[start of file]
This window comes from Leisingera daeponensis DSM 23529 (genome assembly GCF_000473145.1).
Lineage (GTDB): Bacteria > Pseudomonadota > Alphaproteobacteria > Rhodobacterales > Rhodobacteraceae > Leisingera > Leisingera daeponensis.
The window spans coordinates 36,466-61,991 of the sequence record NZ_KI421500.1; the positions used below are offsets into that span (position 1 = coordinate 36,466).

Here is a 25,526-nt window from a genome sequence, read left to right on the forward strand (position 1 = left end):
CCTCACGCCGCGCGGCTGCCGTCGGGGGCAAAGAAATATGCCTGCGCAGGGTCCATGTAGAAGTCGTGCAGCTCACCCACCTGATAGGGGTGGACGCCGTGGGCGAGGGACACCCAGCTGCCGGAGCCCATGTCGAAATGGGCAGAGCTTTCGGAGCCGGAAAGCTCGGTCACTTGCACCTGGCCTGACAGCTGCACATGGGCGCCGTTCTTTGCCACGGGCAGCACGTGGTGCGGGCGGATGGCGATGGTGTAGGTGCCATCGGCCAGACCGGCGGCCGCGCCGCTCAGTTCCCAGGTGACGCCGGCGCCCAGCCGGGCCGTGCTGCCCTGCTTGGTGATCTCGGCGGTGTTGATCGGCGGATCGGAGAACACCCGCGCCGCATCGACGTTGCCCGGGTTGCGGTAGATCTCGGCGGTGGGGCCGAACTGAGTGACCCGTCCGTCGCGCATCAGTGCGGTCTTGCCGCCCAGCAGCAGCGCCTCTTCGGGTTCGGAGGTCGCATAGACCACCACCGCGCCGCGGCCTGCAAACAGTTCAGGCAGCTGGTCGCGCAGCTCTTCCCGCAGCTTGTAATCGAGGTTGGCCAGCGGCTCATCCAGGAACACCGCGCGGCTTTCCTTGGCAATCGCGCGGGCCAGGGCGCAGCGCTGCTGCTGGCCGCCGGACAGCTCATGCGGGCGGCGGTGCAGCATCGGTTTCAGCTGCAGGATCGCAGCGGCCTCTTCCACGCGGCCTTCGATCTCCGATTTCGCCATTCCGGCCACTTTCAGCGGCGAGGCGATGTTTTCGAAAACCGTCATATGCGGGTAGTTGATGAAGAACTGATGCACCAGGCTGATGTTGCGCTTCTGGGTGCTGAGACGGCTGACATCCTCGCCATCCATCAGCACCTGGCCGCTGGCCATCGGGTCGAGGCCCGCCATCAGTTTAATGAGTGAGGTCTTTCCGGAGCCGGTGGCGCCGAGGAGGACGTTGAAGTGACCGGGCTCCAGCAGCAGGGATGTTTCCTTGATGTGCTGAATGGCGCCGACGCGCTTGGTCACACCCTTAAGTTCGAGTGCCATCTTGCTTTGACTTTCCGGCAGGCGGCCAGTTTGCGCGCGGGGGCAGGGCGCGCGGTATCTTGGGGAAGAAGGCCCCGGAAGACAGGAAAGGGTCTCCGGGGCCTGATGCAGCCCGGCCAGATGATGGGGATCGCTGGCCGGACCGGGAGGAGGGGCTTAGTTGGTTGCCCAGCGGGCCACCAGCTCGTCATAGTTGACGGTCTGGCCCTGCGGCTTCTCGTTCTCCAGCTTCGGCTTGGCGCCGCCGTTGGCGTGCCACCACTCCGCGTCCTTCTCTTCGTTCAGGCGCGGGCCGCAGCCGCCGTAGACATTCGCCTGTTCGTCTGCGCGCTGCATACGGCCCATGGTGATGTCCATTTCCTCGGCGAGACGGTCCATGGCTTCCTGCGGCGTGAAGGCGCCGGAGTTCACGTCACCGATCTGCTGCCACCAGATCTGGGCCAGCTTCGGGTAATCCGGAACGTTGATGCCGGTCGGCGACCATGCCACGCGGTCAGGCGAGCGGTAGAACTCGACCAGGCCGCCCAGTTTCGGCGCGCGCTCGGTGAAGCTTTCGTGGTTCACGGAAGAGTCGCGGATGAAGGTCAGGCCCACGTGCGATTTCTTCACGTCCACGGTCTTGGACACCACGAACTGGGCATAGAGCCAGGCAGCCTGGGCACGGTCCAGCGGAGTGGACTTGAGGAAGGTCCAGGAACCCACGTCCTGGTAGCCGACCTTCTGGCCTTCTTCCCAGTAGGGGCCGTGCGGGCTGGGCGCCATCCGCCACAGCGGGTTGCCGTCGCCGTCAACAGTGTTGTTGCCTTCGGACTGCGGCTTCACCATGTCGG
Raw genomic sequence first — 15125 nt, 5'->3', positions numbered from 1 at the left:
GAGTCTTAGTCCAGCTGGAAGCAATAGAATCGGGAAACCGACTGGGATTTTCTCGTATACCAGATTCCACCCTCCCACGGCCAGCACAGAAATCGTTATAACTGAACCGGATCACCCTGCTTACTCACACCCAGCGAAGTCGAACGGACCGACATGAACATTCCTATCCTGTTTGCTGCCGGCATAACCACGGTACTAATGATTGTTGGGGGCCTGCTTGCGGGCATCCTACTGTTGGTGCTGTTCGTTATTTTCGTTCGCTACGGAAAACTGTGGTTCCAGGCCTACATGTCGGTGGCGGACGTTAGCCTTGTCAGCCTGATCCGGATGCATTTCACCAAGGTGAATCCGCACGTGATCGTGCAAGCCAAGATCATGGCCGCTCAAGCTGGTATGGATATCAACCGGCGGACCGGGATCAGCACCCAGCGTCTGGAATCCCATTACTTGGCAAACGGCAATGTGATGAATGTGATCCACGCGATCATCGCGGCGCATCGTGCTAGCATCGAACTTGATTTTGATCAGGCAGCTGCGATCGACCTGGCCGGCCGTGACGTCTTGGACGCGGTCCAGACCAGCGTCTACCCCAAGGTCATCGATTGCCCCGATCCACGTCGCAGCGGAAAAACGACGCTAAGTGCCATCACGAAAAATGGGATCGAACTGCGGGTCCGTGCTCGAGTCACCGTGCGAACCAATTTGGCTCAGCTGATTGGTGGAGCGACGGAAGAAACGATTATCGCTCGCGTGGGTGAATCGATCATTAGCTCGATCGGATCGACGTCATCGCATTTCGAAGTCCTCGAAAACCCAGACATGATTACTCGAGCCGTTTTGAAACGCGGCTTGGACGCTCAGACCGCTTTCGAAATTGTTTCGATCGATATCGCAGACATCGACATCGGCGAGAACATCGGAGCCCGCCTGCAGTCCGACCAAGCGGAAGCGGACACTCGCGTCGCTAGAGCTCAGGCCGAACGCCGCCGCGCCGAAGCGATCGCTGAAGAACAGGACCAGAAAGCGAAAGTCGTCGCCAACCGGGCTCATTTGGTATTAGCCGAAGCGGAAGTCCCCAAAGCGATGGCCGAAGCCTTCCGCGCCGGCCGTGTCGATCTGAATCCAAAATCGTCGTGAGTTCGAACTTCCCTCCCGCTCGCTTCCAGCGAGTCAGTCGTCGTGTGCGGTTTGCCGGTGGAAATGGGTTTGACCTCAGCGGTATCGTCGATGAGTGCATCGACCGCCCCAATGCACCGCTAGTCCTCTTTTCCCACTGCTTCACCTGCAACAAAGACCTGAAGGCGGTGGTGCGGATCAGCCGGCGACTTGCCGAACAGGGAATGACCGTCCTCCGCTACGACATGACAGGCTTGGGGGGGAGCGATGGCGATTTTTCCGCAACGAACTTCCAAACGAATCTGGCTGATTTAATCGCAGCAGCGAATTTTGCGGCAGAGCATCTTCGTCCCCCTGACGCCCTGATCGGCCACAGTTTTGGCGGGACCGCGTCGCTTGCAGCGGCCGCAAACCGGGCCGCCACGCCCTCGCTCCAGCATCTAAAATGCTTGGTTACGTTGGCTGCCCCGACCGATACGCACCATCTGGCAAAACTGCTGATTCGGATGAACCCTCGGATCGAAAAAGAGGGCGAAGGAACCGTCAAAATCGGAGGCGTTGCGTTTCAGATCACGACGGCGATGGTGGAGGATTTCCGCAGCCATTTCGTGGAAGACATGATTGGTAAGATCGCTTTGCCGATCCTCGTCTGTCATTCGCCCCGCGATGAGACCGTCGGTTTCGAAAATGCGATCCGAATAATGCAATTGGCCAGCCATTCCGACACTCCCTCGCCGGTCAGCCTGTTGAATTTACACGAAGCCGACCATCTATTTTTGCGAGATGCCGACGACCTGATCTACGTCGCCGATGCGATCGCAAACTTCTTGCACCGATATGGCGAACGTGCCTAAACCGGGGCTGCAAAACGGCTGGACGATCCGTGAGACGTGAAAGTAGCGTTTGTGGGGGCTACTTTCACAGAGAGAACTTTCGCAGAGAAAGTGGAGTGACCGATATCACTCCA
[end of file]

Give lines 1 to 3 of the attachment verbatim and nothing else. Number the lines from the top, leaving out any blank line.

This window comes from Leisingera daeponensis DSM 23529 (genome assembly GCF_000473145.1).
Lineage (GTDB): Bacteria > Pseudomonadota > Alphaproteobacteria > Rhodobacterales > Rhodobacteraceae > Leisingera > Leisingera daeponensis.
The window spans coordinates 36,466-61,991 of the sequence record NZ_KI421500.1; the positions used below are offsets into that span (position 1 = coordinate 36,466).